Ask Amy: Combative mother-in-law wants a second chance

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Sep 2, 2021, 10:33:40 PM9/2/21
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Ask Amy: Combative mother-in-law wants a second chance

Updated: Sep. 01, 2021, 7:05 p.m. | Published: Sep. 01, 2021, 12:04 a.m.
Picture of columnist Amy Dickinson
Amy Dickinson writes the syndicated Ask Amy column.Tribune Content Agency

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By Amy Dickinson
Dear Amy: For years, my mother-in-law, “Theresa,” and I have not gotten
along.

I grew up with my husband (her son) and we have been happily together
for eight years.

About two years ago, right before our wedding, Theresa started to call
me all sorts of horrible things, called my husband even worse things,
disowned him, and tried to physically hurt me at the end of the night.

I have no desire to forget the things she has done to both of us, or to
reconnect with her. That particular night was just one of several
terrible things she’s done.


She has physically and emotionally hurt us. She has manipulated my
husband for several years, and now that he has finally started to heal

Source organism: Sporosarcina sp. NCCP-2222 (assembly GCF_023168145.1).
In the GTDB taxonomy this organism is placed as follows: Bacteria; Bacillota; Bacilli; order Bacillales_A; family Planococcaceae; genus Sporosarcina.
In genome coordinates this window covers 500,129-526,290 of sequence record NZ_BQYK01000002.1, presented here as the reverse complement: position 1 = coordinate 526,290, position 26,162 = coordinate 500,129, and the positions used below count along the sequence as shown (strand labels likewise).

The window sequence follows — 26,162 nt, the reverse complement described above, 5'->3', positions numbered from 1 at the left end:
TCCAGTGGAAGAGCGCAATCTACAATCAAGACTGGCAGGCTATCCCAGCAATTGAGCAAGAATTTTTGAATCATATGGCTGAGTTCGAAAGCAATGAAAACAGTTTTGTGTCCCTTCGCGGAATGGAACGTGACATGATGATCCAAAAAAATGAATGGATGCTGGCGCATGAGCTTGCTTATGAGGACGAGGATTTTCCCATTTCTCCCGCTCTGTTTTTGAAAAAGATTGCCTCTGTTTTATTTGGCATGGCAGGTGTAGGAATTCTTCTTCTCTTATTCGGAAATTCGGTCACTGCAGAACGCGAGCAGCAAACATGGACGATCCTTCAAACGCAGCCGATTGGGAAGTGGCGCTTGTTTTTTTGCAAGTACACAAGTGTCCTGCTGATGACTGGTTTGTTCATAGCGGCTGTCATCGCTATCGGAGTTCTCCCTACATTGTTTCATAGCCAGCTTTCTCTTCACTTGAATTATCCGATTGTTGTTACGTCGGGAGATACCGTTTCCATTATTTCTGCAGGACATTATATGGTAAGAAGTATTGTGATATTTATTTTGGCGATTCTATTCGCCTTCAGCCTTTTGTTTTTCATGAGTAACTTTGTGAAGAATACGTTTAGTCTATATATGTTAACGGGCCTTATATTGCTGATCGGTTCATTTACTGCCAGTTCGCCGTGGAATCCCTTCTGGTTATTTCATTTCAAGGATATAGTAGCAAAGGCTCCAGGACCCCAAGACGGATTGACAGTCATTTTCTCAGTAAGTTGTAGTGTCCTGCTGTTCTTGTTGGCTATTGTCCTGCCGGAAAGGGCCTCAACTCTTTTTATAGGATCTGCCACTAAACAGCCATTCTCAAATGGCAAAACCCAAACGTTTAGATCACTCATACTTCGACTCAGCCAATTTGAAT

after this event, Theresa reached out to him, asking if she could visit
us and try to reconnect.

My husband is willing to give her another chance, but I have no desire to.

I’ve told him that he is welcome to try, despite it upsetting me, but
that I will not attempt to reconnect.

However, he wants both of us to come to the same conclusion.

Am I being cruel by refusing to give her another chance?

I’d really appreciate your advice.

– On the Fence

Dear On the Fence: I’m of the general opinion that when someone humbly
asks for a second chance, they should be offered that chance – with some
conditions attached to protect the emotional safety of all involved.

You don’t mention whether your mother-in-law has done this before. A
master manipulator will go back to the “second chance” storyline
repeatedly. This is all part of the destabilizing process.

Recipients of this manipulative treatment eventually realize that while
hope springs eternal, emotional wells do run dry.

The benefit of approaching this as a couple is that you and your husband
can both have this experience with his mother at the same time, and
while you will likely have different takes on what has transpired after
the fact, you will at least have the opportunity to gauge your
mother-in-law’s intent, her sincerity, and her prospects for success.


It is wise to put up some walls during this encounter, but don’t put up
your dukes.

Children of disruptors face perennial challenges. Even if you choose to
completely disengage, don’t prevent your husband from trying to have a
relationship with his troublesome mother. If he does, he will need a
gentle partner in his corner.
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